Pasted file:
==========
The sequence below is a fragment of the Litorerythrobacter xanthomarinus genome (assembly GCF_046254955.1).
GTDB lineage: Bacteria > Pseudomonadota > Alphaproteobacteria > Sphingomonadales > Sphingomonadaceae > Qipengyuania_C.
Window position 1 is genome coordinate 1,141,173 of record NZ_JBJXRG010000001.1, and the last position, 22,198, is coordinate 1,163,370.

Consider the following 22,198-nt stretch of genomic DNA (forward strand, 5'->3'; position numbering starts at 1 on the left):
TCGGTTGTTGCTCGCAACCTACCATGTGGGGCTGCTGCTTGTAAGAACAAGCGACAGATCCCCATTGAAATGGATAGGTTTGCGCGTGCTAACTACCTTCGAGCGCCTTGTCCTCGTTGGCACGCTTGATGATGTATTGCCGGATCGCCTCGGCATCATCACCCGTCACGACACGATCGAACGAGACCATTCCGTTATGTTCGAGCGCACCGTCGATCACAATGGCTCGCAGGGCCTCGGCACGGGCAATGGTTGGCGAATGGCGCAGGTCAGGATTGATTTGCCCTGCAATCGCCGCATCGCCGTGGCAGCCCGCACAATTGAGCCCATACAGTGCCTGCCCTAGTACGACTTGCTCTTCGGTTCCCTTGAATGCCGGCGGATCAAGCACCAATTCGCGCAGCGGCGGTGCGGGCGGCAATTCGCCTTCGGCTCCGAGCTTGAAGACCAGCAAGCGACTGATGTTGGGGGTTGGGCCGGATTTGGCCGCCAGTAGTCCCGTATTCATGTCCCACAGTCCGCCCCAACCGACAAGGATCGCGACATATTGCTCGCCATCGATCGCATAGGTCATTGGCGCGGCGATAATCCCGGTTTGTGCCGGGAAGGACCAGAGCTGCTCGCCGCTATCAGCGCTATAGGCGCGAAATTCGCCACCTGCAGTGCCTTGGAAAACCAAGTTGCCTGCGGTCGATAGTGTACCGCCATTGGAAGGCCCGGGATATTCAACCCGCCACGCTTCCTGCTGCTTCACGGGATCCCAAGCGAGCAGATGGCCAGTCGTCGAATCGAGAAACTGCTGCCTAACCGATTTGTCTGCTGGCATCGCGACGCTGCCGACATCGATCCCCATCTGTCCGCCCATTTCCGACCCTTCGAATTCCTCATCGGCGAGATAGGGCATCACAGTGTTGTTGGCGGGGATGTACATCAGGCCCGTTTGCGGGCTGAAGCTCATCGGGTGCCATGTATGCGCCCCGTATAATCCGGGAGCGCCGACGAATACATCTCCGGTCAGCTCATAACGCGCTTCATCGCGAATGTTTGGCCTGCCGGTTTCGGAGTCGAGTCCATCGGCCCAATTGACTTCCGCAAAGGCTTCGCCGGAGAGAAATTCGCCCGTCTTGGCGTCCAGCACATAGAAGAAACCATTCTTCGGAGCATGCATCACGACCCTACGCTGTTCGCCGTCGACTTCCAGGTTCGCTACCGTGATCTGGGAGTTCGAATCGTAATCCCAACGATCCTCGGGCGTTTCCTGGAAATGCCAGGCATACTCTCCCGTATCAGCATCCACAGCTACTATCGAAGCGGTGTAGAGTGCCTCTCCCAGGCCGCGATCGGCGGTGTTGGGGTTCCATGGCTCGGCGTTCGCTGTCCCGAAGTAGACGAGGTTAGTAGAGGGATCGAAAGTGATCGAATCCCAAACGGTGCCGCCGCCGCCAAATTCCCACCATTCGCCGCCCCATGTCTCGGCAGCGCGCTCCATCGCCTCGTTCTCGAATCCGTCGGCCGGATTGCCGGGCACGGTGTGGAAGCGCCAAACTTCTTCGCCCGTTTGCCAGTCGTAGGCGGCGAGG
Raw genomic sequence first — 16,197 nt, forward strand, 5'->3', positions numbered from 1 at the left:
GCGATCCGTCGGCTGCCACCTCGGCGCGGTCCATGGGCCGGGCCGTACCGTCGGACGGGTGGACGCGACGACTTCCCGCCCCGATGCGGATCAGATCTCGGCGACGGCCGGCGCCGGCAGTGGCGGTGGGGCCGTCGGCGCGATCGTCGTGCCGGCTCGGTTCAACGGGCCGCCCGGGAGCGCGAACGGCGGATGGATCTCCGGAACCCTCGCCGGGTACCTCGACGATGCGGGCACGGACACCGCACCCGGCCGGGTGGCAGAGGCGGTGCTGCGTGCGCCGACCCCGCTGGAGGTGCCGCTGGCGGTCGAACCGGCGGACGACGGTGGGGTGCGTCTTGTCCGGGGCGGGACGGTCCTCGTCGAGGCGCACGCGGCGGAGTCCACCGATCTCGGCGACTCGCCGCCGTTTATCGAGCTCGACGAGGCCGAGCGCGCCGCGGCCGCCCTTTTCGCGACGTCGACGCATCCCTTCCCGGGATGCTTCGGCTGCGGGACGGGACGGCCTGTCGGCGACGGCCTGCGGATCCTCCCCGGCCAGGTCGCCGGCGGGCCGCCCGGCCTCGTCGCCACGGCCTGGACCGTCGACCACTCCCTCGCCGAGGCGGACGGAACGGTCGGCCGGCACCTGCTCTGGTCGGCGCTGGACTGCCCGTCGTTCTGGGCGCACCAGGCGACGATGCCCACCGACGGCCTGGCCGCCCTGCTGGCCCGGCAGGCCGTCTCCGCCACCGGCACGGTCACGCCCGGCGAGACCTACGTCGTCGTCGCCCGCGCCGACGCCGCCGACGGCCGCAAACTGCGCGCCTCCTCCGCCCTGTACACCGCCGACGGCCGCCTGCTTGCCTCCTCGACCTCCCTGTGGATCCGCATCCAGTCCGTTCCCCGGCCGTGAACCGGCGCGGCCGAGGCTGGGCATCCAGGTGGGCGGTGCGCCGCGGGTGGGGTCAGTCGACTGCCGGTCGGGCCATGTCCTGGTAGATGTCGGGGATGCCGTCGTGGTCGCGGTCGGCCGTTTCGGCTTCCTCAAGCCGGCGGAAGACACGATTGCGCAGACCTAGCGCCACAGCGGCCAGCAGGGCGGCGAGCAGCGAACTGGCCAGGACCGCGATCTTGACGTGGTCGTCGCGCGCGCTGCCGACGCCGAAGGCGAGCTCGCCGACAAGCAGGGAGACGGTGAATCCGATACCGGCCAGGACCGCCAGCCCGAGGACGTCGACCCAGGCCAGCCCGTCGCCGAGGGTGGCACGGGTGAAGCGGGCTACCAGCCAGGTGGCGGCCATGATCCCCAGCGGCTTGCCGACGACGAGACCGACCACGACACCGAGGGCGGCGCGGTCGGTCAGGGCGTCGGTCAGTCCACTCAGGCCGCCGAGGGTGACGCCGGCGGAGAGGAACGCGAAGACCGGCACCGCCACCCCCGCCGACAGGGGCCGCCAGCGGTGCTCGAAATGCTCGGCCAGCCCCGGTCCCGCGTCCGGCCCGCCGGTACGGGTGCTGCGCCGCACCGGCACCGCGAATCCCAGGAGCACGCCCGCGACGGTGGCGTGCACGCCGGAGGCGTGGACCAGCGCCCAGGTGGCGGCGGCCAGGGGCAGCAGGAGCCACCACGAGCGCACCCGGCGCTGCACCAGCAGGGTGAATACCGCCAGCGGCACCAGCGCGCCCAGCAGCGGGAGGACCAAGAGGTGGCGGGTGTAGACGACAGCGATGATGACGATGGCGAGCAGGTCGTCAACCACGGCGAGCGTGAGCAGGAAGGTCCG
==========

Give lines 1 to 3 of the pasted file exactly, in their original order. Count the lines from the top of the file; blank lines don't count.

The sequence below is a fragment of the Litorerythrobacter xanthomarinus genome (assembly GCF_046254955.1).
GTDB lineage: Bacteria > Pseudomonadota > Alphaproteobacteria > Sphingomonadales > Sphingomonadaceae > Qipengyuania_C.
Window position 1 is genome coordinate 1,141,173 of record NZ_JBJXRG010000001.1, and the last position, 22,198, is coordinate 1,163,370.